Cow’s milk and dairy foods are commonly considered to be good food sources of calcium. However, commercially available cow’s milk presents two problems in this regard: 1) The process of pasteurization and ultra pasteurization changes the calcium complexes in the milk, making them less suitable for the body. 2) Synthetic vitamin D2, made  by irradiating ergosterol, is commonly used to fortify milk but produces much less enhancement of calcium absorption in humans than does an equivalent amount of D3 (the form that naturally occurs in milk), and tends to increase calcification in the joints and other areas of the body. Certified raw milk and goat’s milk, fortified with natural D3, do not pose these problems to calcium absorption.

There are several other factors to consider about using milk as the primary source of calcium: the calcium to magnesium ratio in milk is approximately 10:1, so the more milk is consumed, the more magnesium needs to be obtained from other sources to prevent a magnesium deficiency. Although milk protein (casein) and milk sugar (lactose), in small amounts, facilitate absorption of calcium, diets high in meat and dairy protein can cause an acid condition that the body tries to balance with calcium taken from the bones. In addition, many people these days are sensitive or allergic to the protein or sugar in milk and other dairy foods.

Phytates found in raw plant foods like leafy greens, whole grains, nuts and legumes also interfere with the body’s ability to use calcium. Phytate levels can be lowered by certain food processes such as using yeast to raise dough; lightly roasting or sprouting seeds, grains, legumes, nuts; presoaking legumes and then cooking them in fresh water; and fermentation.

Good non-dairy food sources of calcium include sprouted or lightly roasted sesame seeds (unhulled) and products made from them such as tahini and humus; calcium set tofu; cooked deep green vegetables such as kale, collard, Swiss chard, Chinese cabbage, bok choy, parsley and broccoli; sprouted legumes (soy beans, mung beans, etc.); legumes that have been soaked and then cooked in fresh water; fermented soy products such as miso and tempeh; winter squash; figs; nuts; and sea vegetables such as kelp; blackstrap molasses; sardines; canned fish and meat stews cooked with bones in.

When taking supplemental calcium, look for calcium citrate or calcium lactate (if you are not sensitive to milk). It is best to avoid calcium from bone meal, dolomite, or unrefined oyster shells as these may contain lead or other toxic metals. Keep in mind that your body can normally efficiently process about 500 mg. of calcium at any one time, whether from food or supplements. If you are taking more than this in supplements, split them up into several doses for optimum absorption and utilization.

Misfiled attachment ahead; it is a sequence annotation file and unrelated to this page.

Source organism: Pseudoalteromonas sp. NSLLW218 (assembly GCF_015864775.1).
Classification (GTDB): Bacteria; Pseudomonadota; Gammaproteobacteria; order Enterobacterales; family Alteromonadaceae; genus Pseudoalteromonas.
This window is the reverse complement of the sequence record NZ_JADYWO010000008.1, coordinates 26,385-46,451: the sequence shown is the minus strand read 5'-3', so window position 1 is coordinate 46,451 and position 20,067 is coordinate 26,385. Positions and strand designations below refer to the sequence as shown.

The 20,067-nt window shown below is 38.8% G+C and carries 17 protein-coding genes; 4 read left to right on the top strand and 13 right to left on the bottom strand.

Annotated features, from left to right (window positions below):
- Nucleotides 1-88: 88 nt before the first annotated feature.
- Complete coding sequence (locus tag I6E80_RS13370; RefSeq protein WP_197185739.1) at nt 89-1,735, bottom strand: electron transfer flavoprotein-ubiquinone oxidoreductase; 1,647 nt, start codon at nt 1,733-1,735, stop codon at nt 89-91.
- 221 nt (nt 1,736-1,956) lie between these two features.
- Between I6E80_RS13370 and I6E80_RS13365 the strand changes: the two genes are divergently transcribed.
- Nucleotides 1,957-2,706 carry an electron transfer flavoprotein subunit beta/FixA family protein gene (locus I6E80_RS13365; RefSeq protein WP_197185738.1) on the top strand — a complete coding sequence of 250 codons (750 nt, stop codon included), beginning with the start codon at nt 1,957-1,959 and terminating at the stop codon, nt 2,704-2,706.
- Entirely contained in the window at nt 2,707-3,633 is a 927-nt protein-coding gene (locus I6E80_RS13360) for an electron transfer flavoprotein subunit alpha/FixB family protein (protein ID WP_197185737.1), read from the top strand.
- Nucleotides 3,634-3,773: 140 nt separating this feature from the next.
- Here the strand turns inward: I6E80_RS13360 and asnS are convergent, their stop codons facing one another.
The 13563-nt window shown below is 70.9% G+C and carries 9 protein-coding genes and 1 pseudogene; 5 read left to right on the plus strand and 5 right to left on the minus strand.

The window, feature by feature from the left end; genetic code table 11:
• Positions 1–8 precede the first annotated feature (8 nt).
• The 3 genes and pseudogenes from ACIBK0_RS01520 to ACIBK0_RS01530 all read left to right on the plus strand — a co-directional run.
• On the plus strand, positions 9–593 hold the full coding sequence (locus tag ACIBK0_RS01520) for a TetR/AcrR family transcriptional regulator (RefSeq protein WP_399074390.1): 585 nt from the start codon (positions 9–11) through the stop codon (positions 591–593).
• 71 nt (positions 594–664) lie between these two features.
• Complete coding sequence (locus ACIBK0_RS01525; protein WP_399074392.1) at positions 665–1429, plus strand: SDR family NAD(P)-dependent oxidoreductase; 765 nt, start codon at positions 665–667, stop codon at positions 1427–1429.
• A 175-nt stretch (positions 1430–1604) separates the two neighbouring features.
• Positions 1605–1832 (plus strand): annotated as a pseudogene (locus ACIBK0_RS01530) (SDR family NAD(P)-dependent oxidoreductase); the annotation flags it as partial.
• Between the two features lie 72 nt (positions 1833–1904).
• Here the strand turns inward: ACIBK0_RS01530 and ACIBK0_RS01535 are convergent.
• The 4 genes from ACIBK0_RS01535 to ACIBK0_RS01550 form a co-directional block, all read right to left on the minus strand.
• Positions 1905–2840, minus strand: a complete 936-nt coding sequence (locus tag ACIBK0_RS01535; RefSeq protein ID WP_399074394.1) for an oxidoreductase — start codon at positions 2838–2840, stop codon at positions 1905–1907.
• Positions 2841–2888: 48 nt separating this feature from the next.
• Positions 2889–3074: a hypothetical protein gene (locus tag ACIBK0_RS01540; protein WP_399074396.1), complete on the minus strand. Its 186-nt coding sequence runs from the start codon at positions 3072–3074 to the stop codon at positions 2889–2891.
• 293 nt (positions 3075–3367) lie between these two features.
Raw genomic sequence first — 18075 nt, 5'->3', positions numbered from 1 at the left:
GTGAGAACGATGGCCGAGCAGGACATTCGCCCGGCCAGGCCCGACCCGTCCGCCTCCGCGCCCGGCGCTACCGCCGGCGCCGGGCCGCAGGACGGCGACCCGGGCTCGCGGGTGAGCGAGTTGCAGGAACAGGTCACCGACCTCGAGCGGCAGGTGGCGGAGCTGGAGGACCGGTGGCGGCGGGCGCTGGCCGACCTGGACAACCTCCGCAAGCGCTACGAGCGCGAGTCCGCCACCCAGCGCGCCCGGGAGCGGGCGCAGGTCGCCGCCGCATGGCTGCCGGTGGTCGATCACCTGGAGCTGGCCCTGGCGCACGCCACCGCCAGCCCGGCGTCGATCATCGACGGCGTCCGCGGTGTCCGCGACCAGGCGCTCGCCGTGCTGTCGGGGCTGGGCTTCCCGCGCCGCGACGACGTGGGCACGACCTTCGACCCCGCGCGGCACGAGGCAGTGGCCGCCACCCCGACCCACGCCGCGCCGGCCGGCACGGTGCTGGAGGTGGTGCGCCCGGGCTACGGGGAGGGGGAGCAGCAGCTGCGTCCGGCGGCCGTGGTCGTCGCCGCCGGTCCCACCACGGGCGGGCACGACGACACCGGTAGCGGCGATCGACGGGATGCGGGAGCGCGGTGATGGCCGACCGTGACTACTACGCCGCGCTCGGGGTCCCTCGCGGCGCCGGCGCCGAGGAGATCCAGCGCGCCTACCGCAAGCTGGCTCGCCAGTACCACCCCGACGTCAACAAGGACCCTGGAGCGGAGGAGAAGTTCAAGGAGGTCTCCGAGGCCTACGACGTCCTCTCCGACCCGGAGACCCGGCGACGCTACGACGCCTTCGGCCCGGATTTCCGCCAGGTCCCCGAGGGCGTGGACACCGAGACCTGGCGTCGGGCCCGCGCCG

Micro Minerals, Trace Elements and Stress

Micro minerals and trace elements occur in very small amounts in your body and in food but are essential for your overall health. Micro minerals  are minerals required by a typical adult in quantities of 1mg-100 mg. per day. These include copper, sulfur, manganese, selenium, zinc and chromium. Trace elements are minerals required by a typical adult in quantities of less than 1mg per day. These include fluorine, iodine, cobalt, molybdenum and silicon, among others.

They typically have a calming effect on the body and are especially valuable if you are jittery, nervous, or easily frightened or upset. When your adrenals fatigue, you may become extremely edgy and trace minerals can help you feel more tranquil. Like most minerals, micro minerals and trace elements are absorbed and utilized better when they are taken in the evening and/or with an acidic food or drink. Therefore, have them with meals when your body’s digestive juices are secreted or with something acidic such as tomato juice or vitamin C. If needed, however, they can be taken throughout the day as a calming influence.

Trace and micro mineral supplements vary in the quality and quantity of each mineral they contain. They are generally easiest to absorb in liquid form but you should be careful of so called “colloidal” preparations. They sometimes contain toxic trace minerals including lead, mercury, cadmium and arsenic. The best sources of trace and micro minerals are sprouts, young plants, algae, and sea vegetables and the trace mineral supplements made from them. A hair analysis is an inexpensive and fairly reliable way to determine your mineral deficiencies and toxicities.

Image credits: Magnesium and calcium element cards by Flickr user Science Activism

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  • Diana Batema says:

    I have leaky gut syndrome with an intolerance to all hidden corn in foods, medicines & supplements. I tried Dr. James L. Wilson’s Adrenal Rebuilder for my adrenal fatigue, but even though it states on the bottle that there is no corn in it, I reacted with a pseudo urinary tract infection. Once I had stopped for 4 weeks, the symptoms went away. Then I tried a Magnesium supplement that also supposedly had no corn. Same reaction. Does you know of a Magnesium supplement that is truly corn free?

    • Dave says:

      If what you tried was Magnesium Citrate, you might want to try Magnesium Chelate or Magnesium Ascorbate which targets the nervous system and adrenals better. Magnesium Citrate has a laxative effect on the digestive system (and some people, including myself don’t react well to it).

  • D'anna Lynn says:

    As of today in 2019 Magnesium Glycinate has been found to be the most gentle and 5x more absorbable than those from 2013. If cognitive health is a concern, try magnesium L-Threonate as it contain Magtein a patent formula that has shown outstanding results for digestion, muscle inflammation, brain fog and PTSD.